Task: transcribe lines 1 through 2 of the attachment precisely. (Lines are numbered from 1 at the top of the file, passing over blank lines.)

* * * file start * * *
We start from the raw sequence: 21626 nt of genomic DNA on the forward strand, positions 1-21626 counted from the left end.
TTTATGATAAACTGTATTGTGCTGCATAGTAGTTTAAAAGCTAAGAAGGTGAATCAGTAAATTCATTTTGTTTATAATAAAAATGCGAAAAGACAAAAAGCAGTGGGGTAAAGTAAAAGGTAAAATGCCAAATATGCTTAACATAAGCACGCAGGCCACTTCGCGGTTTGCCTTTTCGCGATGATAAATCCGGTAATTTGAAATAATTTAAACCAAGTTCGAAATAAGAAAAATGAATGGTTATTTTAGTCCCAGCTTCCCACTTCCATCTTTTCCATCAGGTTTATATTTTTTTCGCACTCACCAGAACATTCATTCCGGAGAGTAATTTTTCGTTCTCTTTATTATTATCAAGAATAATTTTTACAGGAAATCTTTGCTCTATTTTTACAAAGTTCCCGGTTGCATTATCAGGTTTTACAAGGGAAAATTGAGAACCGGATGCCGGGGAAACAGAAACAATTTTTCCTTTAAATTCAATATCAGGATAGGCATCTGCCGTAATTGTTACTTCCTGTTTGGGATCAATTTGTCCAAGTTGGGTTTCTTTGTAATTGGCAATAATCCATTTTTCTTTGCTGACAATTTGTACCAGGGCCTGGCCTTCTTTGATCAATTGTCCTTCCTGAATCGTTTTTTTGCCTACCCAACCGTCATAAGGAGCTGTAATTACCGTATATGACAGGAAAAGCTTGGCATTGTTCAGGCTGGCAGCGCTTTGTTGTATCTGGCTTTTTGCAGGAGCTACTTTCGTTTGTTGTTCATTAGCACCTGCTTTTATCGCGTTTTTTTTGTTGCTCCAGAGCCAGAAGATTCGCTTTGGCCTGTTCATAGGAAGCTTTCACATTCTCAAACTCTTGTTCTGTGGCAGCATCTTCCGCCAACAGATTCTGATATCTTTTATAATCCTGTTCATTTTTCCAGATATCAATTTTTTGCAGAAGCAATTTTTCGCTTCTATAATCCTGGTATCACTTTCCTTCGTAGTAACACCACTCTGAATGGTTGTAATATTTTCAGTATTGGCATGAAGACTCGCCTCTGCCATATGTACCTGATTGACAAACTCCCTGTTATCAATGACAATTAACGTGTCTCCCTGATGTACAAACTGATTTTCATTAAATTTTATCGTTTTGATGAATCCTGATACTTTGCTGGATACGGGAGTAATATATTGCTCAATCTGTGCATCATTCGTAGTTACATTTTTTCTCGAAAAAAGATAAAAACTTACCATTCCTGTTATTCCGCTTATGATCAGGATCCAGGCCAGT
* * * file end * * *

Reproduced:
We start from the raw sequence: 21626 nt of genomic DNA on the forward strand, positions 1-21626 counted from the left end.
TTTATGATAAACTGTATTGTGCTGCATAGTAGTTTAAAAGCTAAGAAGGTGAATCAGTAAATTCATTTTGTTTATAATAAAAATGCGAAAAGACAAAAAGCAGTGGGGTAAAGTAAAAGGTAAAATGCCAAATATGCTTAACATAAGCACGCAGGCCACTTCGCGGTTTGCCTTTTCGCGATGATAAATCCGGTAATTTGAAATAATTTAAACCAAGTTCGAAATAAGAAAAATGAATGGTTATTTTAGTCCCAGCTTCCCACTTCCATCTTTTCCATCAGGTTTATATTTTTTTCGCACTCACCAGAACATTCATTCCGGAGAGTAATTTTTCGTTCTCTTTATTATTATCAAGAATAATTTTTACAGGAAATCTTTGCTCTATTTTTACAAAGTTCCCGGTTGCATTATCAGGTTTTACAAGGGAAAATTGAGAACCGGATGCCGGGGAAACAGAAACAATTTTTCCTTTAAATTCAATATCAGGATAGGCATCTGCCGTAATTGTTACTTCCTGTTTGGGATCAATTTGTCCAAGTTGGGTTTCTTTGTAATTGGCAATAATCCATTTTTCTTTGCTGACAATTTGTACCAGGGCCTGGCCTTCTTTGATCAATTGTCCTTCCTGAATCGTTTTTTTGCCTACCCAACCGTCATAAGGAGCTGTAATTACCGTATATGACAGGAAAAGCTTGGCATTGTTCAGGCTGGCAGCGCTTTGTTGTATCTGGCTTTTTGCAGGAGCTACTTTCGTTTGTTGTTCATTAGCACCTGCTTTTATCGCGTTTTTTTTGTTGCTCCAGAGCCAGAAGATTCGCTTTGGCCTGTTCATAGGAAGCTTTCACATTCTCAAACTCTTGTTCTGTGGCAGCATCTTCCGCCAACAGATTCTGATATCTTTTATAATCCTGTTCATTTTTCCAGATATCAATTTTTTGCAGAAGCAATTTTTCGCTTCTATAATCCTGGTATCACTTTCCTTCGTAGTAACACCACTCTGAATGGTTGTAATATTTTCAGTATTGGCATGAAGACTCGCCTCTGCCATATGTACCTGATTGACAAACTCCCTGTTATCAATGACAATTAACGTGTCTCCCTGATGTACAAACTGATTTTCATTAAATTTTATCGTTTTGATGAATCCTGATACTTTGCTGGATACGGGAGTAATATATTGCTCAATCTGTGCATCATTCGTAGTTACATTTTTTCTCGAAAAAAGATAAAAACTTACCATTCCTGTTATTCCGCTTATGATCAGGATCCAGGCCAGT